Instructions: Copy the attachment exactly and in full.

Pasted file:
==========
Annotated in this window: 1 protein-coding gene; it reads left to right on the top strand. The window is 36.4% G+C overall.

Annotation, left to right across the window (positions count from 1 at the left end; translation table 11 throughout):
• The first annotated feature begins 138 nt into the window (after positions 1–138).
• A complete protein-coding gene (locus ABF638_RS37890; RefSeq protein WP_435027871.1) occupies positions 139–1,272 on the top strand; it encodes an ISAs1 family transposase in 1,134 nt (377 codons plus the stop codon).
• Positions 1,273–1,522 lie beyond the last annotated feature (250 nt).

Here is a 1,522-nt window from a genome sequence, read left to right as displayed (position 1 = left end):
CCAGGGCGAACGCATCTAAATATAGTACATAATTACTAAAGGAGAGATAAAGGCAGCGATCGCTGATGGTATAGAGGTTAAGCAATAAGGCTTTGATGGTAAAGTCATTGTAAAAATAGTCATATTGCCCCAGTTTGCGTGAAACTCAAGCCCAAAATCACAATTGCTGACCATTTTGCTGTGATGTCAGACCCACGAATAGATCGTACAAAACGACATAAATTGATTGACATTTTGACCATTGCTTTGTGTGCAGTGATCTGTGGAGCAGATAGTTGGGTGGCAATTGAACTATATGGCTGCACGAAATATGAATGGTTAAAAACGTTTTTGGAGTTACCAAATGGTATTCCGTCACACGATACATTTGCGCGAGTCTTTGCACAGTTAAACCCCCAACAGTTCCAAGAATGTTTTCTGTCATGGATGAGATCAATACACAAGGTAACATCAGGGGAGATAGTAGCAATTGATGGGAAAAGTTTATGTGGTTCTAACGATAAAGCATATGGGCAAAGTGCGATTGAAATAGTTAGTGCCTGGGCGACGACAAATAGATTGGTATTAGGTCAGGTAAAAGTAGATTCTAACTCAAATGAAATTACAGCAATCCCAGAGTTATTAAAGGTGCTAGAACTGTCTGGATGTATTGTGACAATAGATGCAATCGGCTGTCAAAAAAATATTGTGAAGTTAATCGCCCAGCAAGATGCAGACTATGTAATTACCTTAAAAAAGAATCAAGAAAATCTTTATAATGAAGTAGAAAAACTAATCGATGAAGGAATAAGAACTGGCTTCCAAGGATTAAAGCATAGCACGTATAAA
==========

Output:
Annotated in this window: 1 protein-coding gene; it reads left to right on the top strand. The window is 36.4% G+C overall.

Annotation, left to right across the window (positions count from 1 at the left end; translation table 11 throughout):
• The first annotated feature begins 138 nt into the window (after positions 1–138).
• A complete protein-coding gene (locus ABF638_RS37890; RefSeq protein WP_435027871.1) occupies positions 139–1,272 on the top strand; it encodes an ISAs1 family transposase in 1,134 nt (377 codons plus the stop codon).
• Positions 1,273–1,522 lie beyond the last annotated feature (250 nt).

Here is a 1,522-nt window from a genome sequence, read left to right as displayed (position 1 = left end):
CCAGGGCGAACGCATCTAAATATAGTACATAATTACTAAAGGAGAGATAAAGGCAGCGATCGCTGATGGTATAGAGGTTAAGCAATAAGGCTTTGATGGTAAAGTCATTGTAAAAATAGTCATATTGCCCCAGTTTGCGTGAAACTCAAGCCCAAAATCACAATTGCTGACCATTTTGCTGTGATGTCAGACCCACGAATAGATCGTACAAAACGACATAAATTGATTGACATTTTGACCATTGCTTTGTGTGCAGTGATCTGTGGAGCAGATAGTTGGGTGGCAATTGAACTATATGGCTGCACGAAATATGAATGGTTAAAAACGTTTTTGGAGTTACCAAATGGTATTCCGTCACACGATACATTTGCGCGAGTCTTTGCACAGTTAAACCCCCAACAGTTCCAAGAATGTTTTCTGTCATGGATGAGATCAATACACAAGGTAACATCAGGGGAGATAGTAGCAATTGATGGGAAAAGTTTATGTGGTTCTAACGATAAAGCATATGGGCAAAGTGCGATTGAAATAGTTAGTGCCTGGGCGACGACAAATAGATTGGTATTAGGTCAGGTAAAAGTAGATTCTAACTCAAATGAAATTACAGCAATCCCAGAGTTATTAAAGGTGCTAGAACTGTCTGGATGTATTGTGACAATAGATGCAATCGGCTGTCAAAAAAATATTGTGAAGTTAATCGCCCAGCAAGATGCAGACTATGTAATTACCTTAAAAAAGAATCAAGAAAATCTTTATAATGAAGTAGAAAAACTAATCGATGAAGGAATAAGAACTGGCTTCCAAGGATTAAAGCATAGCACGTATAAA